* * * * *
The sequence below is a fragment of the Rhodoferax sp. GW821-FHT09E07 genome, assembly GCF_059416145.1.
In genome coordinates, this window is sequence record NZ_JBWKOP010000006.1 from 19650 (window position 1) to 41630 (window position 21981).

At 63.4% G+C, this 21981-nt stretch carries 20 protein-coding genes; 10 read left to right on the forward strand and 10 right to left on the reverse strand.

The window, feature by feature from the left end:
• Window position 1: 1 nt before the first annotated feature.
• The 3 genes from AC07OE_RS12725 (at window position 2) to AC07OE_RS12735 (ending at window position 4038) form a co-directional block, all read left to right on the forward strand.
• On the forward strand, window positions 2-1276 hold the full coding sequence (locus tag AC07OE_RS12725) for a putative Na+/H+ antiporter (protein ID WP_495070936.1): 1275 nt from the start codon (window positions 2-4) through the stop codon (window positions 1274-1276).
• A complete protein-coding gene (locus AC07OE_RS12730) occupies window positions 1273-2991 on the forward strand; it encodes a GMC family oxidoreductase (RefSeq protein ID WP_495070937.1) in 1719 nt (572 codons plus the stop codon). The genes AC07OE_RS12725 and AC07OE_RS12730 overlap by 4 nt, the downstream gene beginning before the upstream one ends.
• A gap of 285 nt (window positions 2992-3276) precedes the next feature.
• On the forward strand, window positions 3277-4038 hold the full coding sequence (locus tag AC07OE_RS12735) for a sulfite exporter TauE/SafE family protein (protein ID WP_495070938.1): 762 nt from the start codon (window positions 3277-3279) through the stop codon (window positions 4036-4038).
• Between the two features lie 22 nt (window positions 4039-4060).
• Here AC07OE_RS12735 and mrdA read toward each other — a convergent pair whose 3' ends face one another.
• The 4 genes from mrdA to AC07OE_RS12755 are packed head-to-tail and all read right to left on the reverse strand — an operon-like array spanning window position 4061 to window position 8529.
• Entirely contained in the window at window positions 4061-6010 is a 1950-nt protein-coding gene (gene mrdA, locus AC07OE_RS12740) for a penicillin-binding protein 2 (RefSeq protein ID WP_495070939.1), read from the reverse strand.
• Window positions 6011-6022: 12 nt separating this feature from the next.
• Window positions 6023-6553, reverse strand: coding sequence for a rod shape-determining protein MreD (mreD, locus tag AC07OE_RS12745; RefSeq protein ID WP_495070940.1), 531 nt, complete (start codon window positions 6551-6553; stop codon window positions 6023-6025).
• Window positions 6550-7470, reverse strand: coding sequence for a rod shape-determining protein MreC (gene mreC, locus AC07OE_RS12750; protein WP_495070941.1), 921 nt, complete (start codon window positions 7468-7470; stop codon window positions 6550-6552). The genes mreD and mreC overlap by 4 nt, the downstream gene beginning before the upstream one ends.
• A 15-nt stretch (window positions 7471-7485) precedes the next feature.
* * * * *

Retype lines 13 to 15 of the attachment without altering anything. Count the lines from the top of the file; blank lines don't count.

• The 4 genes from mrdA to AC07OE_RS12755 are packed head-to-tail and all read right to left on the reverse strand — an operon-like array spanning window position 4061 to window position 8529.
• Entirely contained in the window at window positions 4061-6010 is a 1950-nt protein-coding gene (gene mrdA, locus AC07OE_RS12740) for a penicillin-binding protein 2 (RefSeq protein ID WP_495070939.1), read from the reverse strand.
• Window positions 6011-6022: 12 nt separating this feature from the next.